There’s a lot of companies out there who do not wish to see Theora and Vorbis succeed, and they don’t even have to make much of an effort to affect them. The masses out there with their expensive iPod toys don’t care about Vorbis or Theora. Most of them don’t even know what they are.

If you want Ogg to be taken seriously, you need to help change that mentality, one person at a time. If you think the problem lies in the tools, then either create them or pay someone to do it for you. If you think the problem lies in the lack of content out there, then share it. That’s the only way to get there.

Now on to dispel some myths:

  • Theora may not be state of the art right now (that will change), and H.264 may look better, but Theora has a balance between size, simplicity, quality, and performance which make it ideal for the Web. It is that good
  • Theora CAN do HD content. Who said it can’t?
  • Theora is not patent-free, it’s royalty-free. On2 claims to own a patent on it, but they have donated it to the public, granting eternal access so that anyone may use the patent (and thus Theora) for any possible reason
  • Vorbis, on the other hand, is patent-free. The Xiph.Org Foundation was very careful during the planing stages to only use compression techniques whose patents had already expired, and they still managed to create a state of the art format for general audio compression
  • Submarine patents may still exist, however. They may always exist. It’s a valid concern that affects many other formats. To tell you the truth, though, considering the old algorithms in Theora if a patent-troll decides to pop its ugly head out of its hideout, time will likely take care of it and expire whatever patent they may hold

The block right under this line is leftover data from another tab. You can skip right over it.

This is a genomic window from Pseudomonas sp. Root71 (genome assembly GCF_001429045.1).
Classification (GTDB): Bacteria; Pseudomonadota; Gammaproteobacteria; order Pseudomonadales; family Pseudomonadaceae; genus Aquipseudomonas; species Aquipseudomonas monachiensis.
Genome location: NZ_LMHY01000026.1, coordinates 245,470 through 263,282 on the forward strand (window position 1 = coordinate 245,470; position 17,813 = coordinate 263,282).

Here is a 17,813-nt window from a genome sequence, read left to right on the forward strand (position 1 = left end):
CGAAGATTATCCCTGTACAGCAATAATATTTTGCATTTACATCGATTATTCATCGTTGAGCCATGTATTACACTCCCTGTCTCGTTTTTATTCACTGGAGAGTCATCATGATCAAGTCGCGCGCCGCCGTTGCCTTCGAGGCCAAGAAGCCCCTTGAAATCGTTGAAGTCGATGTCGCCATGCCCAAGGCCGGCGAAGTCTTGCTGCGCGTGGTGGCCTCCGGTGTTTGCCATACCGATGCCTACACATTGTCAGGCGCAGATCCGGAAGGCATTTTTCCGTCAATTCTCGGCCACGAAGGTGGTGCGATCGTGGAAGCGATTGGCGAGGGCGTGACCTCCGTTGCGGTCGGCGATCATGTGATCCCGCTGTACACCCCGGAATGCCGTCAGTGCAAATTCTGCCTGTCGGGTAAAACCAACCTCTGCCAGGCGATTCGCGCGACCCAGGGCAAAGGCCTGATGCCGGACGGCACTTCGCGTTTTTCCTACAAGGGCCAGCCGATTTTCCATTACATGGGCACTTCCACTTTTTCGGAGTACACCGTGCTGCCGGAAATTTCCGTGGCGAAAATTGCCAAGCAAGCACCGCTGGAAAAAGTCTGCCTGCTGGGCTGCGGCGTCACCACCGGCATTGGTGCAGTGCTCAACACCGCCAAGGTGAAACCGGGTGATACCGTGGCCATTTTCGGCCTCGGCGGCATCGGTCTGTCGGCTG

• Ian Hickson of the WHATWG was not bribed. Yes, this needed to be said
  • And yes, Apple owns a patent on MPEG-4. If this mess is an attempt to cash-in on that is a completely speculative matter, but I’m inclined to say no… for now
  • The W3C accepts comments from non-members, and they may likely revise HTML 5 if many people request, but keep in mind that recommending to support Vorbis and Theora does not mean that companies will do so
  • However, HTML 4 has never mandated support for JPEG and PNG. Whoever tells you otherwise is lying
  • And finally, Ogg, Vorbis, and Theora are not alone. Big projects like OLPC, Jabber, and Wikimedia Foundation are supporting it. They are not the ones with the big bucks, but nonetheless their support is vital and shows that those formats are a viable, good choice for multimedia.

Keep spreading those files.

Does your browser do video?

Those who haven’t left the planet in the last year have at some point heard of HTML 5, the new improved language that will likely power the Web in the coming years.

One of the many great features it sports, which will be of interest to free formats enthusiastics, is the multimedia elements: <video> and <audio>. Imagine being able to post video and audio in your blog as easily as you do with images. On forums, on online shops, on office intranets, on anything. It really has the potentional to revolutionize the Web. No more Flash, no more YouTube. Independence! And all of this using Vorbis and Theora as the baseline codecs!

Sounds too good to be true? Mayhap. I’ll be honest with you. There are problems, starting right there with the browsers. You, the users, need to understand that this will only take off if you start using those elements to 1) force browser makers to support them and 2) make other people aware of them. The browsers have to support those elements and its associated codecs, but that will only happen if there’s a demand for it, and that demand can only come from its users.

Firefox is heading in that direction, and Opera has shown interest too with already two experimental builds, but what about the other browsers? The way I see it, if you see promise in those features you should request your browser maker for them. And, meanwhile, you should probably post content in the Web using Theora and Vorbis through the <video> and <audio> elements.

With free software browsers the process is easy: you either request or vote for that feature in their bug tracker, or you code it yourself and give them the code, which will look good in your resume.

With proprietary browsers it is a bit more tricky. You have to contact the company and hope they care about your opinion. But it’s either that or nothing, so it’s worth a try at least.